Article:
Quest Diagnostics Nichols Institute San Juan Capistrano RCV000708629 SCV001134844 pathogenic not provided 2019-04-15 criteria provided, single submitter clinical testing Not found in the total gnomAD dataset, and the data is high quality (0/252614 chr). Statistically enriched in patients compared to ethnically matched controls. Predicted to have a damaging effect on the protein. Two other pathogenic or likely pathogenic variants affect the same amino acid. One de novo case with parental identity confirmed.
Color Health, Inc RCV000492479 SCV001340646 likely pathogenic Hereditary cancer-predisposing syndrome 2018-12-20 criteria provided, single submitter clinical testing
GeneDx RCV000708629 SCV001804348 pathogenic not provided 2019-07-26 criteria provided, single submitter clinical testing Not observed in large population cohorts (Lek et al., 2016); This variant is associated with the following publications: (PMID: 32462036, 31159747, 28152038, 16287113, 20393878, 26233267, 25226294, 10408777, 23718779, 15863673, 17026623, 26056085, 27081308, 12865922, 23430953, 20435009, 16582077, 17924967, 23399955, 30528796)
Database of Curated Mutations (DoCM) RCV000445048 SCV000505689 likely pathogenic Neoplasm 2015-07-14 no assertion criteria provided literature only
Database of Curated Mutations (DoCM) RCV000427095 SCV000505690 likely pathogenic Lung adenocarcinoma 2016-05-13 no assertion criteria provided literature only
Department of Pathology and Laboratory Medicine,Sinai Health System RCV000708629 SCV001548592 pathogenic not provided no assertion criteria provided clinical testing The STK11 p.Asp194Asn variant was identified in 18 of 1868 proband chromosomes (frequency: 0.01) from individuals or families with Peutz-Jeghers Syndrome and is consistently reported as pathogenic in the literature (Aretz 2005, Borun 2013, Chow 2006, Crocker 2014, De Rosa 2010, Hearle 2006, Lim 2003, Ngeow 2013, Schumacher 2005, Westerman 1999, de Leng 2007, Yang 2010). The variant was also identified in dbSNP (ID: rs121913315) as “With Pathogenic allele”, in ClinVar (as pathogenic by Invitae and EGL Diagnostics and as likely pathogenic by Ambry Genetics), Clinvitae (5x), Cosmic (seen in prostate, breast, small intestine, and lung cancer), LOVD 3.0 (as pathogenic), and Zhejiang University Database (8x as pathogenic). The variant was not identified in MutDB or Insight Hereditary Tumors Database. The variant was not identified in the following control databases: the 1000 Genomes Project, the NHLBI GO Exome Sequencing Project, the Exome Aggregation Consortium (August 8th 2016), or the Genome Aggregation Database (Feb 27, 2017). The variant occurs outside of the splicing consensus sequence and in silico or computational prediction software programs (SpliceSiteFinder, MaxEntScan, NNSPLICE, GeneSplicer, HumanSpliceFinder) do not predict a difference in splicing. The p.Asp194 residue is conserved across mammals and other organisms, and four out of five computational analyses (PolyPhen-2, SIFT, AlignGVGD, BLOSUM, MutationTaster) suggest that the Asparagine variant may impact the protein; however, this information is not predictive enough to assume pathogenicity. In summary, based on the above information this variant meets our laboratory’s criteria to be classified as pathogenic.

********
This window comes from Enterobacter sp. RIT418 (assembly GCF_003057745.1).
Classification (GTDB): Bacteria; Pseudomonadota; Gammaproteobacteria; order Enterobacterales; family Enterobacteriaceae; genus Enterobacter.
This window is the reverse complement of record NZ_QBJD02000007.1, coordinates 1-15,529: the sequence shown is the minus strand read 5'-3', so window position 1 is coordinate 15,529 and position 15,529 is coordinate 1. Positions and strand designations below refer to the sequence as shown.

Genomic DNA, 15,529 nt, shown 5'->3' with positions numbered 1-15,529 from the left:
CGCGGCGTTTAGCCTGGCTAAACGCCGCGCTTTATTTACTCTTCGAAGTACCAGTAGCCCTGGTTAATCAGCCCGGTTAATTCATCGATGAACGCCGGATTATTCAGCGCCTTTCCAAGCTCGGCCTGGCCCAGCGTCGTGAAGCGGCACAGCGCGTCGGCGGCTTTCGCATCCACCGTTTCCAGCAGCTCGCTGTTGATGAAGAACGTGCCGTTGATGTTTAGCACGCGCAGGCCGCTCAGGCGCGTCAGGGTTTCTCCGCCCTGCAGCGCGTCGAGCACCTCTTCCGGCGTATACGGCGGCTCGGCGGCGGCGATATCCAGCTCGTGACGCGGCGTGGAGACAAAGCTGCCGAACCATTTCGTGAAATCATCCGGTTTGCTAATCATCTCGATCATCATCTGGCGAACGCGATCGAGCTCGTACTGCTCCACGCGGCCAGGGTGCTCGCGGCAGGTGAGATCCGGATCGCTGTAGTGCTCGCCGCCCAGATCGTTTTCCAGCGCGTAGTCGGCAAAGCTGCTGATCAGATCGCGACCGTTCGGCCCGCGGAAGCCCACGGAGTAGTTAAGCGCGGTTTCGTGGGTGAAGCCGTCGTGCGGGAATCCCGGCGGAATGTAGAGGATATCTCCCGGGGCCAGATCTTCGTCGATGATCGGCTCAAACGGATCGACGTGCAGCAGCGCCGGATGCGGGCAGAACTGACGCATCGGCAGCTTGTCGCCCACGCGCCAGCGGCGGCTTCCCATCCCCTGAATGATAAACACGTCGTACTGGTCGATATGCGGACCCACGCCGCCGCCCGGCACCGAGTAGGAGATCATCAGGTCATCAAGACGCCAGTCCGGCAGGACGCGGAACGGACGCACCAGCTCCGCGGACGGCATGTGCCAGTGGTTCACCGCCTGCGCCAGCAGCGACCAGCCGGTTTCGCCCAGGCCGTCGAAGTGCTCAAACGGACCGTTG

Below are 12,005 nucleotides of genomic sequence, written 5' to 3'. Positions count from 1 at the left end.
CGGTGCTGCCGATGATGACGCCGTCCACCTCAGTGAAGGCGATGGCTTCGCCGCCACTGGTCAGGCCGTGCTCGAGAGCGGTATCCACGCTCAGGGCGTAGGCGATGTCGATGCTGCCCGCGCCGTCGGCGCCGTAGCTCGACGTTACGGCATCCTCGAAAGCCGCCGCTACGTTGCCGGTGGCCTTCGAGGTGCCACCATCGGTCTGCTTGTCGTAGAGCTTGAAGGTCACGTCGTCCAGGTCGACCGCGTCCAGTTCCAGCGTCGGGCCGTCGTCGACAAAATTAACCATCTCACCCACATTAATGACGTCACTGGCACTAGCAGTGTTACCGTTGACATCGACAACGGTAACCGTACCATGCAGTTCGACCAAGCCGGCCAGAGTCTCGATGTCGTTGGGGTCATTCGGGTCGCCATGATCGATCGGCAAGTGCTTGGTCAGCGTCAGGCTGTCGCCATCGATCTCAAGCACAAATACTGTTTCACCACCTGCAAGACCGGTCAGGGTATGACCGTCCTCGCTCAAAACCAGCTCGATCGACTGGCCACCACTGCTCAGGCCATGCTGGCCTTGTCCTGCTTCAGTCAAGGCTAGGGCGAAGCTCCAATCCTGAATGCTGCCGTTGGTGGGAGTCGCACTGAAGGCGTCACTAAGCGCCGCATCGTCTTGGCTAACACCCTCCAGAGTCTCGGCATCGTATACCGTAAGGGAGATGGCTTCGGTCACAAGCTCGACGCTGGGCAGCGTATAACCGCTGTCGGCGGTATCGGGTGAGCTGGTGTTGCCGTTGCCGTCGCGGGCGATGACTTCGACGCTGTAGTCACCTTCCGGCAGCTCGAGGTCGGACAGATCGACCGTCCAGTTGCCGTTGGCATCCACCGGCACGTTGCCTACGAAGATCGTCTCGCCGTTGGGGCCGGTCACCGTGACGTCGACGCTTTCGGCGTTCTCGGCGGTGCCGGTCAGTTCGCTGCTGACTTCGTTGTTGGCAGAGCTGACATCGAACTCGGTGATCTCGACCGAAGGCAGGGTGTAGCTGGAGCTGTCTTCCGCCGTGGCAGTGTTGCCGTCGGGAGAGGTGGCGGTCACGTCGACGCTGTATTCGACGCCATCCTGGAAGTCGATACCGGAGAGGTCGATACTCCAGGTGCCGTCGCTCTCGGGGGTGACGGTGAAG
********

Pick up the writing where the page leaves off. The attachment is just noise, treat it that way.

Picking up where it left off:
Diagnostic Laboratory, Department of Genetics, University Medical Center Groningen RCV000708629 SCV001744792 pathogenic not provided no assertion criteria provided clinical testing